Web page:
Disabled veteran going to prison after feds catch him walking

Julia Marnin
The Charlotte Observer

A U.S. Navy veteran considered “100% disabled” always visited a VA medical center in a wheelchair, then ditched the device once he left his appointments — often to go shopping and walk around stores, according to federal prosecutors.

Christopher Stultz of New Hampshire is accused of pretending to be unable to walk for two decades, allowing him to steal $662,871.77 in benefits meant for disabled veterans, federal prosecutors said.

Now the 49-year-old Antrim resident has been sentenced to 18 months in prison after previously pleading guilty to making false statements, U.S. Attorney Jane E. Young, of the District of New Hampshire, said in a May 6 news release. Antrim is about an 80-mile drive northwest of Boston.

The federal defender appointed to represent him, Dorothy E. Graham, didn’t immediately respond to a request for comment from McClatchy News on May 7.

Witnesses reported Stultz “was in good physical condition and walked normally” for more than 20 years, court documents state. He once taught at an elementary school and worked at a gym, where the gym’s owner reported he never used a wheelchair, according to prosecutors.

Following these reports, the Department of Veterans Affairs started investigating. Then, Stultz was captured on surveillance footage, on multiple occasions, walking after his visits to VA centers, according to court documents.

“Once he left the VA facilities he abandoned the façade,” prosecutors wrote in a sentencing memorandum.

VA doctor discovers he could ‘obviously walk’

On one occasion, in October 2021, Stultz arrived for an appointment at a Boston VA medical center in his wheelchair, prosecutors said. Afterward, he headed to his car inside a parking garage and was seen standing up, according to prosecutors.

Then, he hoisted his wheelchair into his car and drove to a shopping mall, where prosecutors said he “walked without impairment through multiple stores.”

Afterward, Stultz visited a liquor store and a Kohl’s, where he was also spotted walking, according to the sentencing memo.

A year later, he parked in a handicap space at a VA medical center in Manchester, New Hampshire, and saw his doctor, who determined he “was still unable to use his feet,” court documents say.

Following the appointment, he was caught strolling through a mall without any “ambulatory devices” before he went to shop, and walk, at a Target and at another shopping plaza, according to prosecutors.

After being shown surveillance footage, his VA physician said Stultz could “obviously walk,” court documents state.

His injury after joining the Navy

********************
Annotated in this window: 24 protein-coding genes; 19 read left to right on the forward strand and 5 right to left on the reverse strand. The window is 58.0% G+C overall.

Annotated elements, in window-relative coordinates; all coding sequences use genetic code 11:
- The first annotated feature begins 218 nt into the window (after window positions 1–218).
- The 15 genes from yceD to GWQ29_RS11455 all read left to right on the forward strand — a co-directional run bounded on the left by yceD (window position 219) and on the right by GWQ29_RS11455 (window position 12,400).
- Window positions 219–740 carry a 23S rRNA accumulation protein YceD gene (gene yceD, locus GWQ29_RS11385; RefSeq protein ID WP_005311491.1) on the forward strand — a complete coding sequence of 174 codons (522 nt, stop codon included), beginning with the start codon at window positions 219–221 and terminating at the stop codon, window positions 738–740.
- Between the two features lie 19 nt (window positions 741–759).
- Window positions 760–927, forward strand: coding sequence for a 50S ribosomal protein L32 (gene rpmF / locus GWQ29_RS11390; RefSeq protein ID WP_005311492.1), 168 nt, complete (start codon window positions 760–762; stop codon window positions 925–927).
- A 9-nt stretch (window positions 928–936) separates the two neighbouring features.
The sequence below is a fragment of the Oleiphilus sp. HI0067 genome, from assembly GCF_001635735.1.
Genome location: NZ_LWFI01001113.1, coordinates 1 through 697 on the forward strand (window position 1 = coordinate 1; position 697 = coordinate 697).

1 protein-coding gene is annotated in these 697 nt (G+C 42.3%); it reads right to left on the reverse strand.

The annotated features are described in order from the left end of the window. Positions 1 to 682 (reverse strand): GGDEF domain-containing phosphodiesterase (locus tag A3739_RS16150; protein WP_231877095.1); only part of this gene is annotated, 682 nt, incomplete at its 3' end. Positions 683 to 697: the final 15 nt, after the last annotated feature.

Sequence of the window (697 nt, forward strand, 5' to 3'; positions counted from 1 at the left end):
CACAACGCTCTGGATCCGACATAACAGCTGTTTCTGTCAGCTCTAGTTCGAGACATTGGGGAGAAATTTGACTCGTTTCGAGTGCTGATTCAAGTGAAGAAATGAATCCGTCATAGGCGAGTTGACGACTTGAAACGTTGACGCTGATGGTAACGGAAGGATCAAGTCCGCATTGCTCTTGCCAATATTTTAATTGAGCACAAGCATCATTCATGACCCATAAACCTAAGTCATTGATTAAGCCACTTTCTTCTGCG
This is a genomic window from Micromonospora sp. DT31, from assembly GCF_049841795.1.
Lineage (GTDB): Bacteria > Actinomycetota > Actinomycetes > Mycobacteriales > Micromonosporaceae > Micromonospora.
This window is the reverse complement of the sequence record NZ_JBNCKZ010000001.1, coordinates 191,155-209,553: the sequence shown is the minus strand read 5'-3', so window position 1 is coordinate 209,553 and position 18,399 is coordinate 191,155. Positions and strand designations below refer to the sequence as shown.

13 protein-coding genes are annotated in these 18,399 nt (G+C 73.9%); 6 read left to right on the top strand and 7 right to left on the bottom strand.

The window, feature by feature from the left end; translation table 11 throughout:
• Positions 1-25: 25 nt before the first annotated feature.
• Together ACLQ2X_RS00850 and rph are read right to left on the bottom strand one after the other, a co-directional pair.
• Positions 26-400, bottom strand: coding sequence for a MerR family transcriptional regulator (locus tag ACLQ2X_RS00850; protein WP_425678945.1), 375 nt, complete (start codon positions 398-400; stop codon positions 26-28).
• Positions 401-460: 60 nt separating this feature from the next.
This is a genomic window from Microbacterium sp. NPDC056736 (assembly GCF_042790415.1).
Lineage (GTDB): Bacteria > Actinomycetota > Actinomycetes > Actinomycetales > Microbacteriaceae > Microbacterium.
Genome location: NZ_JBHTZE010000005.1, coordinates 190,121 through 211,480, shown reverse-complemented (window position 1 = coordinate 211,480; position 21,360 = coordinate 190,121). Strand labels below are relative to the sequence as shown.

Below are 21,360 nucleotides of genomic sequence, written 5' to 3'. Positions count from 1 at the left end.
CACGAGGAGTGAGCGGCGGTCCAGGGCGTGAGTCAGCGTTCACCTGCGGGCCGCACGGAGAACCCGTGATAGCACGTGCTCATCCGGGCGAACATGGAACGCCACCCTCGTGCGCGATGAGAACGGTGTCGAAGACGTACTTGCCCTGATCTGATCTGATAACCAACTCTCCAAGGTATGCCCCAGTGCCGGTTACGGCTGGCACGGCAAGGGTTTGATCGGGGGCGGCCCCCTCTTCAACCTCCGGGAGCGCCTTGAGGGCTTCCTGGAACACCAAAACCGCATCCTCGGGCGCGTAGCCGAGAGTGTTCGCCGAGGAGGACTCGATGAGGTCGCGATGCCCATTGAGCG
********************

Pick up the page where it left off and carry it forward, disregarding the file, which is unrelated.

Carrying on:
Stultz actively served in the Navy from 1995 through 1999, when he was discharged, according to prosecutors.

A year after joining the service, he fell off a horse and got hurt, prosecutors said.

From that point on, “he performed light duties” until his discharge, according to prosecutors. Afterward, the VA rated him as “partly disabled” — until prosecutors said he started lying.

By 2003, Stultz maintained he couldn’t use his feet and was rated as “100% disabled” by the VA, according to prosecutors.

In February of that year, he received $2,994 in monthly disability benefits that “steadily increased,” prosecutors wrote in a sentencing memorandum.

In December 2021, he was collecting $4,774.61 a month, the sentencing memo says.

Because it was believed that he couldn’t use both feet, Stultz was awarded nearly $190,000 from the VA’s Automobile Adaptive Equipment program, according to prosecutors.

This allowed him to purchase cars “designed to help mobility-impaired veterans,” prosecutors said.

However, he’s accused of selling the cars in exchange for cash, according to prosecutors.

‘Disease forgery’ defense

Ahead of sentencing, prosecutors said a forensic psychological evaluation was used as a major part of Stultz’s defense.

In citing the fifth edition of the Diagnostic and Statistical Manual of Mental Disorders (DSM-5-TR), a doctor determined he met “the criteria for factitious disorder,” according to a sentencing memo submitted by his defense counsel.

“Factitious disorder is often disease forgery for the sake of the forgery itself, coupled with concomitant benefits of being ill (that may include nurturing, attention, sympathy, and lenience from others),” the doctor concluded.

In the sentencing memo, Graham wrote that “while the disorder does not excuse Mr. Stultz’s criminal responsibility, it does provide context to his behavior” and “provides an explanation rooted in conduct motivated by forces other than malicious greed.”

However, prosecutors argued that this wasn’t enough to support his defense.

“He only sought ‘nurturing, attention, sympathy, and lenience’ from the VA, and ultimately obtained over $660,000 in benefits through his lies,” prosecutors wrote in their sentencing memo.

“Like many white-collar defendants, (he) has a loving family and supportive friends. … But despite having it all, he still chose to commit this crime.”

As part of his sentencing, Stultz must pay $662,871.77 in restitution, according to prosecutors.

Federal agents “indicated” to prosecutors and his defense that he will “need to be reevaluated for a new Disability Compensation Rating,” according to the sentencing memo submitted by Graham.

“This is one of the most egregious benefits fraud cases ever prosecuted in this state. … He stole not only from taxpayers, but also his fellow veterans who were entitled to the benefits,” Young said in a statement.

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